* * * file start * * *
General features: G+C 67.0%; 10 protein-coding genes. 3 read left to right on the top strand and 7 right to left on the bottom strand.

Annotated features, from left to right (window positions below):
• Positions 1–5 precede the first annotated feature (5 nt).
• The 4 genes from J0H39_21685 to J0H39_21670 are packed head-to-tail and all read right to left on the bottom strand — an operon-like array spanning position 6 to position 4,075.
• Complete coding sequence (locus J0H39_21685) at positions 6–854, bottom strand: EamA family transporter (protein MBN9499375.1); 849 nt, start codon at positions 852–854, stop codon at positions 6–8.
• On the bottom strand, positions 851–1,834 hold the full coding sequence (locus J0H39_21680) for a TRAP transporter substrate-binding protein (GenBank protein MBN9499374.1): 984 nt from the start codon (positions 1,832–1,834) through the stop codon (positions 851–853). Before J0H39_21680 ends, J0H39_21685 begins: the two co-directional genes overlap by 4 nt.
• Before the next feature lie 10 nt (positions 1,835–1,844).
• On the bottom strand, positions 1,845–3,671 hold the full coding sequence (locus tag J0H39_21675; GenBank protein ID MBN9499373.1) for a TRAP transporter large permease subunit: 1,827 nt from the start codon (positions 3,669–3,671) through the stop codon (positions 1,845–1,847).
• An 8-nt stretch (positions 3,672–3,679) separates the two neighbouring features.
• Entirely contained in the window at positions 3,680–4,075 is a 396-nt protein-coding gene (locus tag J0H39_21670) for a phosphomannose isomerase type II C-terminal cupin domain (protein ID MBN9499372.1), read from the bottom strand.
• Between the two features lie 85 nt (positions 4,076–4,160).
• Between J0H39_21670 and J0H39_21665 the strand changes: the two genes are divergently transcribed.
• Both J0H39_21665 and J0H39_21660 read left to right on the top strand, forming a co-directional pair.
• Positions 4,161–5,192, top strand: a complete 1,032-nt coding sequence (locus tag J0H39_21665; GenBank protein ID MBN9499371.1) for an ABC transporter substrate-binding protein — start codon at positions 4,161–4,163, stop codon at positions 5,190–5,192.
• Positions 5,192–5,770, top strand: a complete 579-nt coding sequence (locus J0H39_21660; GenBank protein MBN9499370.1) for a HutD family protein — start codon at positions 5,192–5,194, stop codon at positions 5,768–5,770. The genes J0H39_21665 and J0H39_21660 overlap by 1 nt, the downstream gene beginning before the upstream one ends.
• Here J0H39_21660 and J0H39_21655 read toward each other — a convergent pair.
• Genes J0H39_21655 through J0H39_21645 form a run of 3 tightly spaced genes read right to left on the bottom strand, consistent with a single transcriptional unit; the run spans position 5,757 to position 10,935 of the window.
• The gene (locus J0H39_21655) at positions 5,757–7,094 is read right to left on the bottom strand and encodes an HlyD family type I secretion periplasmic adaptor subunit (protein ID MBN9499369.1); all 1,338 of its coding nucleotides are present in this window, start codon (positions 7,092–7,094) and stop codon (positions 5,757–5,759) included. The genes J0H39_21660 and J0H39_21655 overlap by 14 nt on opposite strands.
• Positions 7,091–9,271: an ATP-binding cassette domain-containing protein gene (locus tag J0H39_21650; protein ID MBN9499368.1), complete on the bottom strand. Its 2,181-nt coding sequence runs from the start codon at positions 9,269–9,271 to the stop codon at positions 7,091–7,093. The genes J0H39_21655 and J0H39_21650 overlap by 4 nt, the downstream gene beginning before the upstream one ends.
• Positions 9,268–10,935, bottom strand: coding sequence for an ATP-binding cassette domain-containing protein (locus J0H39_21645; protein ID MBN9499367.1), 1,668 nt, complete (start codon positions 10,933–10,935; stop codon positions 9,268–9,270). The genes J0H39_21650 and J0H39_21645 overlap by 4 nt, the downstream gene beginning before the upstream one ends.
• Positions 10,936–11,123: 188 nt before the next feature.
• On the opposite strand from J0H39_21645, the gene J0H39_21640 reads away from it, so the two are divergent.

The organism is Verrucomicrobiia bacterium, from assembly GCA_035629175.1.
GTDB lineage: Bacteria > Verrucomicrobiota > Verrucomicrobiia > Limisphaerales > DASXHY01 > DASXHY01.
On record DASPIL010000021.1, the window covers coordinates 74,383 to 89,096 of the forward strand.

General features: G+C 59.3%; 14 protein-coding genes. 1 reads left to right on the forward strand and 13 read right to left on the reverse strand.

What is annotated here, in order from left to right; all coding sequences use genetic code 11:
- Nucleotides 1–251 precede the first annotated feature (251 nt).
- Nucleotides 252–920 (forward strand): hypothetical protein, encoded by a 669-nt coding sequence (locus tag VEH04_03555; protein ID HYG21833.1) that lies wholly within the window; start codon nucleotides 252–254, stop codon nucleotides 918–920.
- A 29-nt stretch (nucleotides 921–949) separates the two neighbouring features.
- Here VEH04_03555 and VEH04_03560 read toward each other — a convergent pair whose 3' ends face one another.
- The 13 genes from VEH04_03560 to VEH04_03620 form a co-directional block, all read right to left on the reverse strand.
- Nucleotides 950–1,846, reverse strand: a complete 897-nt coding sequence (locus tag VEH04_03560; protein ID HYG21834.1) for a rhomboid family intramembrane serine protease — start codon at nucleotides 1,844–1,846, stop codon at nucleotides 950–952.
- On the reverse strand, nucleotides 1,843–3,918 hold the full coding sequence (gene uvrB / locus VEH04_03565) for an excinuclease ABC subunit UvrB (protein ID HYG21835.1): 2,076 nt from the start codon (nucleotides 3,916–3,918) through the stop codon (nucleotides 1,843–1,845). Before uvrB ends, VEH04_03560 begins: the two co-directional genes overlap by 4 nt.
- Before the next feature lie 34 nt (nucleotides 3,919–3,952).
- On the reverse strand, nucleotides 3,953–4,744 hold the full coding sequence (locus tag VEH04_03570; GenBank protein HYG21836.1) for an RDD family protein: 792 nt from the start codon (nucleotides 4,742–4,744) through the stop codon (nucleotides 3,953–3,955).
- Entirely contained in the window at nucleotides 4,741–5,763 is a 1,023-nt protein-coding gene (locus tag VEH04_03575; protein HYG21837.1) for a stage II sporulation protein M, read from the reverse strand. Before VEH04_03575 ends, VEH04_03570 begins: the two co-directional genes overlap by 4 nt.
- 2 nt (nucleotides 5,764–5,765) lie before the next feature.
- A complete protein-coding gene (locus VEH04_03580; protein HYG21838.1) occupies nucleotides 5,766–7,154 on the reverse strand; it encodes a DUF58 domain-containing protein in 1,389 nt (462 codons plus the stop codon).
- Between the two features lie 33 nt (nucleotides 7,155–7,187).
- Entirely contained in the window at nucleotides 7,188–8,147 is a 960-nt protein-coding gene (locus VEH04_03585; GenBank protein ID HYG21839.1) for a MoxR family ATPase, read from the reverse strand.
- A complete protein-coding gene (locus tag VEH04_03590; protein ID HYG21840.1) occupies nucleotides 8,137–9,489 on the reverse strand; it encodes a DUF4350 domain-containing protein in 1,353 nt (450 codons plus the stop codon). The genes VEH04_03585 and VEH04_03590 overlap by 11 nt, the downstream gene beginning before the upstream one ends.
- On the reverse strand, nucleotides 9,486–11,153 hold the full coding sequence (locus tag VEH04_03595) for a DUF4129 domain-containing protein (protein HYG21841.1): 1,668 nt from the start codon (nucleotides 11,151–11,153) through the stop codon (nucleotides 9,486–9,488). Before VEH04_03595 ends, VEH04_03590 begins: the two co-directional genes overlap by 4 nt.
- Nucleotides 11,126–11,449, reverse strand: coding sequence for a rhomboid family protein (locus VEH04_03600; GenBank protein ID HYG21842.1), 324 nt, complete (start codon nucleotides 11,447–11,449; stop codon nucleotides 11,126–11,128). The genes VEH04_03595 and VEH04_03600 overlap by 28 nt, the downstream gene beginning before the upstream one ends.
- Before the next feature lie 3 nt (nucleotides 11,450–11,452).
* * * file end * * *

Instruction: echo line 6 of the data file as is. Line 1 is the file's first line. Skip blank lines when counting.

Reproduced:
• On the bottom strand, positions 851–1,834 hold the full coding sequence (locus J0H39_21680) for a TRAP transporter substrate-binding protein (GenBank protein MBN9499374.1): 984 nt from the start codon (positions 1,832–1,834) through the stop codon (positions 851–853). Before J0H39_21680 ends, J0H39_21685 begins: the two co-directional genes overlap by 4 nt.